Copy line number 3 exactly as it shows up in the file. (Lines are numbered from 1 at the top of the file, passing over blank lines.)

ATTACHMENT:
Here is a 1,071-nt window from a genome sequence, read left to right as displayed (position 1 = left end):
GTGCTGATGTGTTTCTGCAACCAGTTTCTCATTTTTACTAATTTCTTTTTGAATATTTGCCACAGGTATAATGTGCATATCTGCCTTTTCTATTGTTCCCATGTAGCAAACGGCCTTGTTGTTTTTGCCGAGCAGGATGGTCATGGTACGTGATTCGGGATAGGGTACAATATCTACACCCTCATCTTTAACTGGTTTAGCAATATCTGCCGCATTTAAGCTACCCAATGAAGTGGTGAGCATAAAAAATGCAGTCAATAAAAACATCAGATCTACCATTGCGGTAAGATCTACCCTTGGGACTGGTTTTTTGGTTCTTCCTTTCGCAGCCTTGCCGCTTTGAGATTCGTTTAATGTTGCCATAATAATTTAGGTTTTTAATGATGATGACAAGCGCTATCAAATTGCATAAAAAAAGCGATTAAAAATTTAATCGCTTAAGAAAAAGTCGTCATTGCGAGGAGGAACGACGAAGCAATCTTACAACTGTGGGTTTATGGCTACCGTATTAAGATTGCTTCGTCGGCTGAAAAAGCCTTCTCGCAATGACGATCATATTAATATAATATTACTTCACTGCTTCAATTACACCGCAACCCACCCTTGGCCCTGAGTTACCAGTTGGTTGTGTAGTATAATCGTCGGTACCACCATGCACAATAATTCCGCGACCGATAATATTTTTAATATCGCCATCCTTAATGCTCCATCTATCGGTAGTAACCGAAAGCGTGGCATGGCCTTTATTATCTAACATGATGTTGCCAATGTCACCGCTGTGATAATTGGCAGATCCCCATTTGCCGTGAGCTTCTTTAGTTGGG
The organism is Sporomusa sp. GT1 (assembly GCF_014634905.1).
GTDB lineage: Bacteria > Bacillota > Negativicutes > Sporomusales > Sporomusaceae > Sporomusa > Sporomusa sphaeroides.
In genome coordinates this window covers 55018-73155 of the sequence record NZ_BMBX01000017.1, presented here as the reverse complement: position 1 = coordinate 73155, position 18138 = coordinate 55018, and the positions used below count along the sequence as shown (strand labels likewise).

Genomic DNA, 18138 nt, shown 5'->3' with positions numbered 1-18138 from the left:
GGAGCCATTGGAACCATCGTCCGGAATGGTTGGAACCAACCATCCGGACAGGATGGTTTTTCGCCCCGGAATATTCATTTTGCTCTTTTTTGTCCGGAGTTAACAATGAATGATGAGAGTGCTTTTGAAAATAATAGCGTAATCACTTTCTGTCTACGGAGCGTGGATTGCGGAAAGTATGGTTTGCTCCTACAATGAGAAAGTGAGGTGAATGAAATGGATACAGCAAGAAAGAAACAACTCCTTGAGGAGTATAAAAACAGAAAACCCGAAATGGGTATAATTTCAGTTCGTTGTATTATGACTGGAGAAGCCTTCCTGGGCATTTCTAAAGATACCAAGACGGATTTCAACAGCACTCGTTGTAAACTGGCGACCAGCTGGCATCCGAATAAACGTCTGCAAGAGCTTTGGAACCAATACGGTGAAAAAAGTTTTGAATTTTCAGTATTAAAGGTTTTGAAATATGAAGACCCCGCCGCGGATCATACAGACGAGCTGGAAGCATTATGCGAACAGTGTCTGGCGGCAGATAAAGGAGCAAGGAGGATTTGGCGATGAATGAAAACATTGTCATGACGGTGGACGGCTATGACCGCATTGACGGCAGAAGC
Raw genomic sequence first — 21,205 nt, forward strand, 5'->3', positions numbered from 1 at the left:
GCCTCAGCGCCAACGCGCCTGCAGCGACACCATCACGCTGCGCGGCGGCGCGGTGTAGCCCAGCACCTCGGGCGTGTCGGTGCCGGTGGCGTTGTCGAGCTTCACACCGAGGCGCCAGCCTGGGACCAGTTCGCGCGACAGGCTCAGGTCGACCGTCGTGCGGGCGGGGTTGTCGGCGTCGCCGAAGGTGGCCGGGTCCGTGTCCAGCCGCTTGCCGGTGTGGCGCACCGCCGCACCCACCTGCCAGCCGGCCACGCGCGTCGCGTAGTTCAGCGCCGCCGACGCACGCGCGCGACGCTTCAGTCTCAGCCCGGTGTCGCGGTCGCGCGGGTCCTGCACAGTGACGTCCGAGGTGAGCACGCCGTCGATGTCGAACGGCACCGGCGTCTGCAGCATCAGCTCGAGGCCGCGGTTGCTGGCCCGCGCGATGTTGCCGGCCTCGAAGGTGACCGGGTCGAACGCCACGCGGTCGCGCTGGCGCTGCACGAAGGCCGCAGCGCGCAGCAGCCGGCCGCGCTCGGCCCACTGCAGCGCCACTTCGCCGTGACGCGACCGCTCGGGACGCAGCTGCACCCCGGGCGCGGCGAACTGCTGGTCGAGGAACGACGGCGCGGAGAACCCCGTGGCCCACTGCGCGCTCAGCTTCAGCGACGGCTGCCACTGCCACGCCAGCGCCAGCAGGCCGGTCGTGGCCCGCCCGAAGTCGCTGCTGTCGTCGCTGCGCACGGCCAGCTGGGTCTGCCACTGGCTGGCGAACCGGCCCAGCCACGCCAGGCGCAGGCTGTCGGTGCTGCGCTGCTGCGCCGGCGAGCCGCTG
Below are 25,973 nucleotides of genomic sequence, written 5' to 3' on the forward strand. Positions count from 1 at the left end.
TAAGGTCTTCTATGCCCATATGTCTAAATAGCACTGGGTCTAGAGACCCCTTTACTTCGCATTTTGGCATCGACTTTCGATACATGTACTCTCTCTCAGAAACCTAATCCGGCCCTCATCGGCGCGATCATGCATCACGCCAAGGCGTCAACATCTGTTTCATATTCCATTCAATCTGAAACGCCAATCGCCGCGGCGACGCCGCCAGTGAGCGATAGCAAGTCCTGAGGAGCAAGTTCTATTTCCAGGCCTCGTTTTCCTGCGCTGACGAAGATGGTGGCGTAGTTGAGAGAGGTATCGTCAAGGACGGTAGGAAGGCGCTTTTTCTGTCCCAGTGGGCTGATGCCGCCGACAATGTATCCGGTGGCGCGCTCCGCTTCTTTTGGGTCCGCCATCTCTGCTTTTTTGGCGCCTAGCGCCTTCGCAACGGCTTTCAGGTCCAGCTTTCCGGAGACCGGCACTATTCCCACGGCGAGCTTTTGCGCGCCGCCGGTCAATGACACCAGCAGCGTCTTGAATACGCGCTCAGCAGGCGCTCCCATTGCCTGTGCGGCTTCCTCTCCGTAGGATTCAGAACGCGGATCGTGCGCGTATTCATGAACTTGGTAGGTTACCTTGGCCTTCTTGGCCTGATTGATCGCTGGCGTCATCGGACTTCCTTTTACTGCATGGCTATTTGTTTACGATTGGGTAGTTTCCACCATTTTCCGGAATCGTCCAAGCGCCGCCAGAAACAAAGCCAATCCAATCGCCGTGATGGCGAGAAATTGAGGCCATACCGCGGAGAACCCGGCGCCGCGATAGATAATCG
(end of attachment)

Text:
The organism is Sporomusa sp. GT1 (assembly GCF_014634905.1).